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BLG 151 - Chapter 3 - Cell Structure and Function.docx

BLG 151 - Chapter 3 - Cell Structure and Function.docx -...

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Chapter 3 Cell Structure and Function 3.0 Bacterial Shapes, Arrangements and Sizes Shape: Arrangements: Name of Cocci Arrangements Name of Bacilli/ Spirochete Arrangements (Rigid helices) (Flexible helices) Two other shapes of bacteria are mycelium and pleomorphic: o mycelium – network of long, multinucleate filaments o pleomorphic – organisms that are variable in shape The size of bacteria varies from 0.3 μm to 600 x 80 μm. Why are bacteria so small? Bacteria are so small in size because their small size is necessary for sufficient nutrient uptake and protective mechanisms from predation. o Bacteria have limited organelles, so if they were to grow bigger, there would be empty space and this empty space would take up energy and lower the efficiency of their system 3.1 Bacterial Structure Inclusions – storage of carbon, phosphate, and other substances Gas vacuole – an inclusion that provides buoyancy for floating in aquatic environments Periplasmic space – In typical Gram-negative bacteria: contains hydrolytic enzymes and binding proteins for nutrient processing and uptake; in typical Gram-positive bacteria, may be smaller or absent Capsules and slime layers – resistance to phagocytosis, adherence to surfaces Fimbriae and pili – attachment to surfaces, bacterial conjugation and transformation, twitching and gliding motility Flagella – swimming and swarming motility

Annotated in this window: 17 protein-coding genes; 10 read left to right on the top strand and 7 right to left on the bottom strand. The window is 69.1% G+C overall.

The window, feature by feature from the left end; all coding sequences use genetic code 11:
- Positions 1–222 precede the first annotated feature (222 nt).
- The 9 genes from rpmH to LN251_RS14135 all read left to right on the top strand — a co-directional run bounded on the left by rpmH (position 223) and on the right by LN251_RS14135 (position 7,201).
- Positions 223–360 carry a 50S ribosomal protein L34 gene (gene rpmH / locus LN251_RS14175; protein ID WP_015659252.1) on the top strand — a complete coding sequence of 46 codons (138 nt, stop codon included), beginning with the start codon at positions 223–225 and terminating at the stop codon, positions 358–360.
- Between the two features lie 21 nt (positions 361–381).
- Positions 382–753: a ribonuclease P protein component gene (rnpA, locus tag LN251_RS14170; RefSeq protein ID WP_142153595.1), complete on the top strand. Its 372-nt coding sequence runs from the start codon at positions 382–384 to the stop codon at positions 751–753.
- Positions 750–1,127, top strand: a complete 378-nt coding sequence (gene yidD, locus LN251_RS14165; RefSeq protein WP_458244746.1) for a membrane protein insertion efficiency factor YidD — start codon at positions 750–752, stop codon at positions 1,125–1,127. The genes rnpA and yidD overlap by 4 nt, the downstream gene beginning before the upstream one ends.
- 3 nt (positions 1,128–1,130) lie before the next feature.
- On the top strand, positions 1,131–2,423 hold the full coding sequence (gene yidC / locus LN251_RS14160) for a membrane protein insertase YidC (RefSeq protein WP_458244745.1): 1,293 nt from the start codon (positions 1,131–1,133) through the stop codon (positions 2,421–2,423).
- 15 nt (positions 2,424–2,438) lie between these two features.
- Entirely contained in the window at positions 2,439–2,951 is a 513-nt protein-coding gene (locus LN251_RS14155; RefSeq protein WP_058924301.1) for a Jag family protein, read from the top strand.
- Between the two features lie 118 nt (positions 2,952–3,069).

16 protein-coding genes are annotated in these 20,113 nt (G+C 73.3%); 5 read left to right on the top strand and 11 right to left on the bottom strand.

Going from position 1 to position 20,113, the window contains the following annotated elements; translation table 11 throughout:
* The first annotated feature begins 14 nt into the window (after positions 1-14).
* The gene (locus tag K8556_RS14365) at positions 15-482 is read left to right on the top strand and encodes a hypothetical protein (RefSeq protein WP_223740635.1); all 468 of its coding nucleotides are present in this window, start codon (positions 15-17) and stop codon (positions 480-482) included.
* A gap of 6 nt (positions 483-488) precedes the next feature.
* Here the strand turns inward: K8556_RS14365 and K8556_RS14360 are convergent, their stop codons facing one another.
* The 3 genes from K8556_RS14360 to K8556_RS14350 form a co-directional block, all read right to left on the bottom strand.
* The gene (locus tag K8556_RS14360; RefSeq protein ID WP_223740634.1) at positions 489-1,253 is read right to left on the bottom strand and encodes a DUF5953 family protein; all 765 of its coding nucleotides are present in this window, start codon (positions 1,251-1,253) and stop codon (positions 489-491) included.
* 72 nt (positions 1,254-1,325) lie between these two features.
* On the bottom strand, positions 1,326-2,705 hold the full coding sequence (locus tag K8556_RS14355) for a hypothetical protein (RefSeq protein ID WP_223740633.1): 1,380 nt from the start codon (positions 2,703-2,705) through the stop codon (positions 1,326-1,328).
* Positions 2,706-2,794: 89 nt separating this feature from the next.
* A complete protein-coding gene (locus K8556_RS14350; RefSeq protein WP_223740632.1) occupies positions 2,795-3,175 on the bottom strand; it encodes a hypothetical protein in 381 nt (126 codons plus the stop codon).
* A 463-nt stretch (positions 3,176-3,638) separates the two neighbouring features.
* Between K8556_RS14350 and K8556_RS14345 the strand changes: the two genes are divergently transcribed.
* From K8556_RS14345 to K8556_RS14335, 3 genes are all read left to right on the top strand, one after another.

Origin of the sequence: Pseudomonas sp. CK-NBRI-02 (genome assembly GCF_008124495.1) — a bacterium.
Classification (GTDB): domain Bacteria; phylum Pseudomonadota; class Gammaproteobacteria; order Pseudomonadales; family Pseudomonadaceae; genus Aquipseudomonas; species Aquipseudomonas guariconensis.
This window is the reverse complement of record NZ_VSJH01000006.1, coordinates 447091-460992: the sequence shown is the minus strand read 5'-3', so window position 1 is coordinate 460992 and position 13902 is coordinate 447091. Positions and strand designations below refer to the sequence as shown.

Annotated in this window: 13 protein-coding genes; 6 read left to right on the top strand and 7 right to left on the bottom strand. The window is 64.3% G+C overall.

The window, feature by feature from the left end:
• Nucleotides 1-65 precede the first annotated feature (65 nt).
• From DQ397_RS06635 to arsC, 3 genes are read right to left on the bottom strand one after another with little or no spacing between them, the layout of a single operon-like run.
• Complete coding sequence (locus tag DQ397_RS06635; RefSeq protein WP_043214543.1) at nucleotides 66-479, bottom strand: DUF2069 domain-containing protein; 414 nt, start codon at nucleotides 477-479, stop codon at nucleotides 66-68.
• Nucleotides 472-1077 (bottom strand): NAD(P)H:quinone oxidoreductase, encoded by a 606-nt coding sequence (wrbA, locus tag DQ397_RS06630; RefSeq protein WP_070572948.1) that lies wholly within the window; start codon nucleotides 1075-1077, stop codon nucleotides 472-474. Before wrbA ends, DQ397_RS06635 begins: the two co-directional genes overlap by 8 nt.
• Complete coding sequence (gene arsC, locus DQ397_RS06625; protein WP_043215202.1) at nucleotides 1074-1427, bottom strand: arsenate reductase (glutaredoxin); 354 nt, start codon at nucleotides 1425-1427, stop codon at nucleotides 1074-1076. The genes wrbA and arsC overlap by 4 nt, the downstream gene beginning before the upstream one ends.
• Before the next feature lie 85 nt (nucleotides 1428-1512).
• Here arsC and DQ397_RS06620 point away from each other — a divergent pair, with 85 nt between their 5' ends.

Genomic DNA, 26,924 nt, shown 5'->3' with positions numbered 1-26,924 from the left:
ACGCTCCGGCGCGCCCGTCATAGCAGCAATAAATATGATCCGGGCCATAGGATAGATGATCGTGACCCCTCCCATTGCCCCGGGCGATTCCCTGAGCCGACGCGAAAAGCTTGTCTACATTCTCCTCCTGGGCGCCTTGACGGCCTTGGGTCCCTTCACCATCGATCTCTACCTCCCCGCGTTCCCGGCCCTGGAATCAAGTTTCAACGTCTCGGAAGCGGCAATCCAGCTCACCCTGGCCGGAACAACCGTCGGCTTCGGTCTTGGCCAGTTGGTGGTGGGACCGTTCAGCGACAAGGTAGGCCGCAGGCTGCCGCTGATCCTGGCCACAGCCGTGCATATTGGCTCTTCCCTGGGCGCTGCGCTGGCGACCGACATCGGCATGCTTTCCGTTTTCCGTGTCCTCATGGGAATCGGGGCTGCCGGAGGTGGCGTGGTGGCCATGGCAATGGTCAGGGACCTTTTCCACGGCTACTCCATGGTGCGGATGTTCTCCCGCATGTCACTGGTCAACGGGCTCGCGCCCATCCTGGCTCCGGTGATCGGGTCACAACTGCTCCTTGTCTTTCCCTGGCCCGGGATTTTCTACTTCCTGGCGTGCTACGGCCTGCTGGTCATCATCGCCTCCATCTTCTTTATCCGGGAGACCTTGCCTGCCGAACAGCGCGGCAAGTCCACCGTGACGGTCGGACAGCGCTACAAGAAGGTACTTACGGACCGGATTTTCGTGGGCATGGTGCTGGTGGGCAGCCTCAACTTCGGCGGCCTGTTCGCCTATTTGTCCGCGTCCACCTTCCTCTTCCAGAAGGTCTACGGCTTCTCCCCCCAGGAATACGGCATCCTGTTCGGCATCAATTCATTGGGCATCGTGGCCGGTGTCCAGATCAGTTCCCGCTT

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Endospore – allows survival under harsh environmental conditions NOTE: not all bacterial cells have flagella and/or fimbriae 3.2 How We Study Cell Parts: Cell Envelope – Exploring the Cell Wall A cell wall is a rigid structure that lies just outside the cell plasma membrane and is composed of peptidoglycan (Murein) o The peptidoglycan structure consists of 2 alternating sugars: N -acetylglucosamine (NAG) and N - acetylmuramic acid (NAM) Cells that lose their cell wall can survive in isotonic environments – an environment having the same osmotic pressure as the plasma membrane (note: the plasma membrane evolves its osmotic pressure resistance) Cell walls differentiate two types of bacteria: 1. Gram-positive: stain purple; think peptidoglycan Composed of mainly peptidoglycan, but also contains teichoic acids , which are negatively charged. Teichoic acids help: Maintain the cell envelope Protect the cell envelope from environmental substances Bind to host cells Some gram-positive bacteria also have a layer of proteins on the surface of peptidoglycan: S-layer and capsule Gram-positive bacteria also have smaller periplasmic space (space between plasma membrane and cell wall) than gram-negative bacteria 2. Gram-negative: stain pink or red; thin peptidoglycan and outer membrane More complex than Gram-positive Does not have teichoic acids Consist of a thin layer of peptidoglycan enclosed by an inner and outer membrane, whereby the outer membrane is composed of lipids, lipoproteins,
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